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Is OER related to the concept of resource-based learning?

There has been significant emphasis placed in OER discussions on the quality of OER. This makes the concept of resource-based learning of particular interest. Despite this, debates over OER have typically made little reference to the concept of resource-based learning until recently. This may be because the emphasis in most global OER discussion has been on the sharing and licensing of existing materials, a significant proportion of which has included simply sharing lecture notes and PowerPoint presentations used in face-to-face lectures.

What does the notion of resource-based learning mean, in essence? It means moving away from the traditional notion of the ‘talking teacher’ to communicate curriculum; a significant but varying proportion of communication between students and educators is not face to face but rather takes place through the use of different media as necessary. Importantly, the face-to-face contact that does take place typically does not involve simple transmission of knowledge from educator to student; instead it involves various forms of student support, for example, tutorials, peer group discussion, or practical work.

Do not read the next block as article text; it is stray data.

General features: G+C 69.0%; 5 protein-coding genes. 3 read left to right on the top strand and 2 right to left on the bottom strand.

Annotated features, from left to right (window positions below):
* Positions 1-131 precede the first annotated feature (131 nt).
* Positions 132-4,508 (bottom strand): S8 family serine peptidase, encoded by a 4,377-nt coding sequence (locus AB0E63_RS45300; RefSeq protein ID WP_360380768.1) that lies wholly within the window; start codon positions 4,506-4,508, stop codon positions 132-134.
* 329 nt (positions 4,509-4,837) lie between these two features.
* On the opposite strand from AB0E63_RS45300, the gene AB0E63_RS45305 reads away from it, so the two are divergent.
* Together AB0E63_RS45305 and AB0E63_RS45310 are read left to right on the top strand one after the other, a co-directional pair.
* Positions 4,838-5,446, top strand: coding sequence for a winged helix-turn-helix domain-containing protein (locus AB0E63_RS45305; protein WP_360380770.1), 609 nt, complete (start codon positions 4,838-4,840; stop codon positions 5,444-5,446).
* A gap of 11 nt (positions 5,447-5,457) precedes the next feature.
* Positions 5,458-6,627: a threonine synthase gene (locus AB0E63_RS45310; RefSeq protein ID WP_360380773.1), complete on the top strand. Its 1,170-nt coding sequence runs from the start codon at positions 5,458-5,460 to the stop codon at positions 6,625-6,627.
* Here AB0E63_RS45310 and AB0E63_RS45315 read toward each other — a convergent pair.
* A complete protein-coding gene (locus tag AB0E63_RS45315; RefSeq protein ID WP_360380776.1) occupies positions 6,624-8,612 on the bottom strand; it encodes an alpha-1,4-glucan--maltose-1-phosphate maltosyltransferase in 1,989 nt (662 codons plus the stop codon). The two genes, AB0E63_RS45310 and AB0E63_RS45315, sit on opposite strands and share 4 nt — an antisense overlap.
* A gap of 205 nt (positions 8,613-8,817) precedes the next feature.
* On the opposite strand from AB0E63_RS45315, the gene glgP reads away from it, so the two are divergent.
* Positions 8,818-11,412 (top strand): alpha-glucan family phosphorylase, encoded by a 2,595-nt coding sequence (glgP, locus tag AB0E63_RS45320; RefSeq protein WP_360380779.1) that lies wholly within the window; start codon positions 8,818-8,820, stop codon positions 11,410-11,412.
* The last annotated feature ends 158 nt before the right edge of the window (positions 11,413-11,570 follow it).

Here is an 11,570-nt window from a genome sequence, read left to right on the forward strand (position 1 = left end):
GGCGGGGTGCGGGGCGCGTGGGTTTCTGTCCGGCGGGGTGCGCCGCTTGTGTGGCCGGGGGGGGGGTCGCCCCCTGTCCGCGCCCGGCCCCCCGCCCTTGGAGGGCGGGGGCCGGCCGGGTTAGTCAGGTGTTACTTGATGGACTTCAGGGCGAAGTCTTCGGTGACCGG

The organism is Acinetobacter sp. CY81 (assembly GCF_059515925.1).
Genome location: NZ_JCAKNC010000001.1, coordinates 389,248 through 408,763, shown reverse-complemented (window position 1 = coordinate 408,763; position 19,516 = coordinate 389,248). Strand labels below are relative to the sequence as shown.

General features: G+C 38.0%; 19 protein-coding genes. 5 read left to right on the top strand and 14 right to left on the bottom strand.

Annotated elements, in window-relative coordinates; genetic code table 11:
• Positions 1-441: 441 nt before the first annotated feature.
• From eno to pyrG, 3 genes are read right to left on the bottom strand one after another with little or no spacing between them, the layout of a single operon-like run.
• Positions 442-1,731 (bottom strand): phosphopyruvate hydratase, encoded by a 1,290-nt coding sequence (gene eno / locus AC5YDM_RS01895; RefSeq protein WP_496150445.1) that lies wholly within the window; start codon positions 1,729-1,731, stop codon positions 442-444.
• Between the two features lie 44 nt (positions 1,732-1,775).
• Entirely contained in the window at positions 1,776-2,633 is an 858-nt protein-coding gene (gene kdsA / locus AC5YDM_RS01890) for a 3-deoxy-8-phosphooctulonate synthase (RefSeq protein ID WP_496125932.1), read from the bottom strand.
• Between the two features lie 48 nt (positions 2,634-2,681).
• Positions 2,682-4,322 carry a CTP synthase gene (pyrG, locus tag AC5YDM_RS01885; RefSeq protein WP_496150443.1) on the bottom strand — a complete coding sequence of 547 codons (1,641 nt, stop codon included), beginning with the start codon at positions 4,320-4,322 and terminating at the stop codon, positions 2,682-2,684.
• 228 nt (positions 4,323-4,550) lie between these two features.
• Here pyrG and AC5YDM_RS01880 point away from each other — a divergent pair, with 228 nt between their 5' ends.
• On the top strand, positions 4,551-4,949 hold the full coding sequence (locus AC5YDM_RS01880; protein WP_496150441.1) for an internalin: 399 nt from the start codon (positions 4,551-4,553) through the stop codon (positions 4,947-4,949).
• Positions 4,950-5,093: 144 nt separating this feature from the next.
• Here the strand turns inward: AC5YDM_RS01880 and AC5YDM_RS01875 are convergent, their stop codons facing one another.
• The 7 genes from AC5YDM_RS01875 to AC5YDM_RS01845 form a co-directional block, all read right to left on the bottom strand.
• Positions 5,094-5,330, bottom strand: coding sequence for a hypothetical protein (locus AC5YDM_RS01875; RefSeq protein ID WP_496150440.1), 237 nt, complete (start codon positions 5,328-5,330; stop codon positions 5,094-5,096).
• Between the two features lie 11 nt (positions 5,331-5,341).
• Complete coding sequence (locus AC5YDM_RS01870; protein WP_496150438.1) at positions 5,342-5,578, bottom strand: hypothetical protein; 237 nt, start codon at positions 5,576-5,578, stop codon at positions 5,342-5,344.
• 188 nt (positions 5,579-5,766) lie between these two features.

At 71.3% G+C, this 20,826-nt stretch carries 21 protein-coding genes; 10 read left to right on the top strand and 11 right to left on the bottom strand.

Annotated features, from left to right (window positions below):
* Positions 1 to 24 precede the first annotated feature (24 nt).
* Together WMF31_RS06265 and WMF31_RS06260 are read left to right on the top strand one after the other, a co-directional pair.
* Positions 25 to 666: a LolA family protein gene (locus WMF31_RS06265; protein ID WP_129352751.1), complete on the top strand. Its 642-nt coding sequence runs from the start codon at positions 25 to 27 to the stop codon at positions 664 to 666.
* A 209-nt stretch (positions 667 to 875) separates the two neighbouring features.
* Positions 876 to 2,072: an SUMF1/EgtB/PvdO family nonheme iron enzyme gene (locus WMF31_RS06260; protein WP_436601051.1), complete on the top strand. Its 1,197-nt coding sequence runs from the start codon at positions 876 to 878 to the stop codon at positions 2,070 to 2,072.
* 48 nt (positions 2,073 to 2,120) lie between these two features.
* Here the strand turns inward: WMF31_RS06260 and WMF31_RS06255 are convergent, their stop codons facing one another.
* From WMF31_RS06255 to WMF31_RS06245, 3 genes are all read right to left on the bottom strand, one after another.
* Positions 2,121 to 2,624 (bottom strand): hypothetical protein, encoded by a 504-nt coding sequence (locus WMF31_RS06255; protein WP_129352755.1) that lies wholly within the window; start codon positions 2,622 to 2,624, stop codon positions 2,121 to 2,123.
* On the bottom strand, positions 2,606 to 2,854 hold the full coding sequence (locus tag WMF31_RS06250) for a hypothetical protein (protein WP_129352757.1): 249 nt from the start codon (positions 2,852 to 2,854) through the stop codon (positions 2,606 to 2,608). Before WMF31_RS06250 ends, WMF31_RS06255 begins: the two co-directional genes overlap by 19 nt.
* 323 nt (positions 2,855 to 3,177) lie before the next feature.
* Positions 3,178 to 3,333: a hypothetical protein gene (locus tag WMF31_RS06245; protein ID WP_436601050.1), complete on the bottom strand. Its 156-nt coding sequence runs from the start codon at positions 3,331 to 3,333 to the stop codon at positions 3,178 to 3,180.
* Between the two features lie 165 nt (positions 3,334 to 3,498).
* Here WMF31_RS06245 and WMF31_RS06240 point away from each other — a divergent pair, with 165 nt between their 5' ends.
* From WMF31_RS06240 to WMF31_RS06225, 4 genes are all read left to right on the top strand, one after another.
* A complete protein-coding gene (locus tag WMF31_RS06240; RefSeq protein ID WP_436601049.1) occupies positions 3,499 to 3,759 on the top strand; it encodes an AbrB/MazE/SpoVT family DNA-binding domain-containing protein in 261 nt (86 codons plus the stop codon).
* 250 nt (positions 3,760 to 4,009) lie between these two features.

Resource-based learning is not a synonym for distance education. Rather, resource-based learning provides a basis for transforming the culture of teaching across all educational systems to enable those systems to offer better quality education to significantly larger numbers of students. Many courses and programmes at all levels of education now incorporate extensive use of instructionally designed resources, as educators have learned the limitations of lecture-based strategies for communicating information to students.

 The use of resource-based learning does not of course imply any intrinsic improvements in quality of learning experience. The extent to which shifting the communication of curriculum to instructionally designed resources leads improves the quality of education depends entirely on the quality of the resources developed.

To summarize:

  • There is no direct relationship between OER and resource-based learning.
  • Many OER available online have not explicitly been designed as part of a deliberate strategy to shift to resource-based learning.
  • Likewise, most practice in resource-based learning currently uses fully copyrighted materials rather than OER.

Nevertheless, linking OER and resource-based learning provides an opportunity to leverage both most effectively.

Taken from A Basic Guide to Open Educational Resources (OER)